I am not in the habit of commenting articles in AoM, since I always admired the author’s attempt at keeping them politically neutral. However I have been very skeptic at the latest romantization of the recent revolution in Egypt and I must say I strongly disagree with an article opening a discussion of the lessons in manliness of such a recent and unpredictable event. I have always been skeptic of the ideal of the Revolution with a capital r. History is full of revolutions which ended in extremely unromantic ways, either in bloody civil conflits or tyranical dictatorships.
Revolutions, sometimes are the only means to change a regime that has ceased to fullfill the needs of the people it is supposed to rule. I certainly admire the rather peaceful but resolute way the egyptian people forced their authocratic and corrupt ruler out of office. But as times of transition revolutions require extreme caution and a cool head, otherwise unscrupulous opurtunists will use the stirred up emotions of the massess for their own use. In Egypt in particular, given the chronic instability of the surrounding region there is much danger in the excessive glamourization of the current events.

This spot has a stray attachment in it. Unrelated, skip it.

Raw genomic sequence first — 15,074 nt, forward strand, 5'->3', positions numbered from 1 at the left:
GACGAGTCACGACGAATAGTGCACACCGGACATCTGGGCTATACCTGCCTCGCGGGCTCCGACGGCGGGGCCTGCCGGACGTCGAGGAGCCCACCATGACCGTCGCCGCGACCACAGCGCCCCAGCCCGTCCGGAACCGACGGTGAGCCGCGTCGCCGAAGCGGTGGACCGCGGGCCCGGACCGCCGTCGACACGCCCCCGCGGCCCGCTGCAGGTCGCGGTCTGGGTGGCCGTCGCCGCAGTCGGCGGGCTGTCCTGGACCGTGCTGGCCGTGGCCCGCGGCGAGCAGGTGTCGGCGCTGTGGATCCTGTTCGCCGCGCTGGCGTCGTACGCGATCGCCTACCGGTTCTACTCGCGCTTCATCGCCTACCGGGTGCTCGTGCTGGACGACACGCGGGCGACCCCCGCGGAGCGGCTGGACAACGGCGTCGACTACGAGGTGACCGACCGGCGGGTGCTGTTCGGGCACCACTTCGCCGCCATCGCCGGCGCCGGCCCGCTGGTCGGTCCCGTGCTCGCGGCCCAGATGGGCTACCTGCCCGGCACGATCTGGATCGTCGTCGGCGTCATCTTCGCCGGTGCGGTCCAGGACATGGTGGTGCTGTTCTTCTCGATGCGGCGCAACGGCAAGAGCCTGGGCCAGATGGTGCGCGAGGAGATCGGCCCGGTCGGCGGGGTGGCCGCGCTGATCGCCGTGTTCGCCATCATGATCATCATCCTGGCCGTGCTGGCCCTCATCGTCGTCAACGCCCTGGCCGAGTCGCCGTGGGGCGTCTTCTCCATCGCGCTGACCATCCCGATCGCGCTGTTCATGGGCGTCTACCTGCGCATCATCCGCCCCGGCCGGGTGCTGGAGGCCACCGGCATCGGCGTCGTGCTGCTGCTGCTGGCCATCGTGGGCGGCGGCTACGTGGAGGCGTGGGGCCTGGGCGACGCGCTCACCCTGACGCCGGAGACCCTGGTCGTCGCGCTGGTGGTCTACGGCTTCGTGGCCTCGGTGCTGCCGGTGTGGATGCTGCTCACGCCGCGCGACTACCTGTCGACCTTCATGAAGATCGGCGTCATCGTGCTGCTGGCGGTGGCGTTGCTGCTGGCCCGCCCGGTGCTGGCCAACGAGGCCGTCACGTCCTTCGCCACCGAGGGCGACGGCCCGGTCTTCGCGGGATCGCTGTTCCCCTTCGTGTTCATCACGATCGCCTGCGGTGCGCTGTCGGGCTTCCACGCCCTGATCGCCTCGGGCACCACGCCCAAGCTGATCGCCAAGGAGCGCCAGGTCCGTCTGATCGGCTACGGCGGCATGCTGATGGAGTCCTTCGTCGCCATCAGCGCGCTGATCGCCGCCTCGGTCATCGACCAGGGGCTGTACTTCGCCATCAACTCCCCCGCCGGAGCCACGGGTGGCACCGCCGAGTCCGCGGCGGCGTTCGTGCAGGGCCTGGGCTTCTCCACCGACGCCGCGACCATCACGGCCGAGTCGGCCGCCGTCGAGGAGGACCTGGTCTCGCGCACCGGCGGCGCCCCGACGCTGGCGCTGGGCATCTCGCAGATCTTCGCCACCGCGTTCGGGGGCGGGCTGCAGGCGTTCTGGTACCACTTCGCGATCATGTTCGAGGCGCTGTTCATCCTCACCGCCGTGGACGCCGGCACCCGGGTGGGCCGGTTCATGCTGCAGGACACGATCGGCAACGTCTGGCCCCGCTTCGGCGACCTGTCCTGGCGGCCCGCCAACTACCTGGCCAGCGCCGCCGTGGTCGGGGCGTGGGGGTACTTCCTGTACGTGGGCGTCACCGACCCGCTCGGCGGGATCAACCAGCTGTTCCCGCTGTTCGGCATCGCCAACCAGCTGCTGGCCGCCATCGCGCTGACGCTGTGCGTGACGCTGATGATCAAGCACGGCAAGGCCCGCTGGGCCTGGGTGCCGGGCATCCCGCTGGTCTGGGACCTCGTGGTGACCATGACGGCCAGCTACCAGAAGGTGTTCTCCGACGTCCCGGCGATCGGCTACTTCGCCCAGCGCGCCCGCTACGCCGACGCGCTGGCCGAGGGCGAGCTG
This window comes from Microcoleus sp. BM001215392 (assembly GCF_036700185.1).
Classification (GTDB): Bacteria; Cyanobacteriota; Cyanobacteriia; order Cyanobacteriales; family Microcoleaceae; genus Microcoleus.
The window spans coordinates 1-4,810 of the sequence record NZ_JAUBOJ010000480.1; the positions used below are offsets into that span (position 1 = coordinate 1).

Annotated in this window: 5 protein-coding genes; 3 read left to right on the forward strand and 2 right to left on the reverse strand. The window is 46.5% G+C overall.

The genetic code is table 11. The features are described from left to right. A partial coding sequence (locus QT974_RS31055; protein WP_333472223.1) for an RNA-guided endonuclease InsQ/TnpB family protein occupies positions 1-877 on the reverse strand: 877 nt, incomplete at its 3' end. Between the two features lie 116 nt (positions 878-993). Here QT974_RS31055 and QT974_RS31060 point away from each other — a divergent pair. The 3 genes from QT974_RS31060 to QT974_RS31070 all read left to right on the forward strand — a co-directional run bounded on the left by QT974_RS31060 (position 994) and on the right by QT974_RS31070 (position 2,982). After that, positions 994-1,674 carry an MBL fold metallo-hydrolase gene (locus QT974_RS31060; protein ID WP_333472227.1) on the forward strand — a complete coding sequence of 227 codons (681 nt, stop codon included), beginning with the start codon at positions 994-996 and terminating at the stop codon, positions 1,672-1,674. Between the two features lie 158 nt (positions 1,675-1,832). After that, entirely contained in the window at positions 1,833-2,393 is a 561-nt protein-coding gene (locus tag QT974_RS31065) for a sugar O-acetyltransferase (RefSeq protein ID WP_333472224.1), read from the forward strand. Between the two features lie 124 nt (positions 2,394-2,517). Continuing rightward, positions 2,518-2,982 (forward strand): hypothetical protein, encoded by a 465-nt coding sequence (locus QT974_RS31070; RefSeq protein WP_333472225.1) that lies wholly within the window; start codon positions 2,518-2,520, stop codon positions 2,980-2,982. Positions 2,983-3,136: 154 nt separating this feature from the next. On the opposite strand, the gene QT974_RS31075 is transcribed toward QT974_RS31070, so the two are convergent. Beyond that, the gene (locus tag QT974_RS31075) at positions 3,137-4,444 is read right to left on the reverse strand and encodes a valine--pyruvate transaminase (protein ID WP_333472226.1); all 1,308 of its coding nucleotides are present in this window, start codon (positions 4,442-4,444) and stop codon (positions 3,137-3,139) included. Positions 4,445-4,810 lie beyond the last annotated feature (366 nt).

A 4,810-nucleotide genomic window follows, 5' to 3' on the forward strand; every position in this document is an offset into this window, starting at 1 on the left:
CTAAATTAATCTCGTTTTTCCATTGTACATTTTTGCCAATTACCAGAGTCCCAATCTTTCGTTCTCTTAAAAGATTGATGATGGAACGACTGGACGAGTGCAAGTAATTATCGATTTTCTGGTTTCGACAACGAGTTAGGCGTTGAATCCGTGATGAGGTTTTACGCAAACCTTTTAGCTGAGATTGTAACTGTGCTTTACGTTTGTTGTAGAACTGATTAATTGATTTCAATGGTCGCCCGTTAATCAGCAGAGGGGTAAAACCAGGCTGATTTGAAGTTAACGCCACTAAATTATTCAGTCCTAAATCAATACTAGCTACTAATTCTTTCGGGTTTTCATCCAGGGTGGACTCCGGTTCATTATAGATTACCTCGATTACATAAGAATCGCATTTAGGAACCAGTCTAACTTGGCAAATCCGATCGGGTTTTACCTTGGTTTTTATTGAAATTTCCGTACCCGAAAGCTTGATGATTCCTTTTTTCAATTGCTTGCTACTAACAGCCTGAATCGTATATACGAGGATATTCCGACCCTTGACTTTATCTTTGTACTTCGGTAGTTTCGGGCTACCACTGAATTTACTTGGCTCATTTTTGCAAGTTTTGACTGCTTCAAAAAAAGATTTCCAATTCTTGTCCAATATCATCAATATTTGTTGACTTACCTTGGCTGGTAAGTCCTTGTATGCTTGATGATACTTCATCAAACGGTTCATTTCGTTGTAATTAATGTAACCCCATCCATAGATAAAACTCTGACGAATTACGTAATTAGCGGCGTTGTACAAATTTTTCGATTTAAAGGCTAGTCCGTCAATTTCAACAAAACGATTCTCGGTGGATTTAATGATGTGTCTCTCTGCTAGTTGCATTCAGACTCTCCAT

I still think it’s a good article but what if the revolution took a bad turn, what would be the lessons in manliness to take from there?

183 Jon February 14, 2011 at 3:52 pm

Your paragraph about the Christian’s forming a human wall of protection around the Muslim’s on Friday and vice versa on Sunday in the middle of this chaotic and amazing event was particularly inspiring and moving. We’re experiencing some amazing examples of a renewed humanity in the midst of all of this.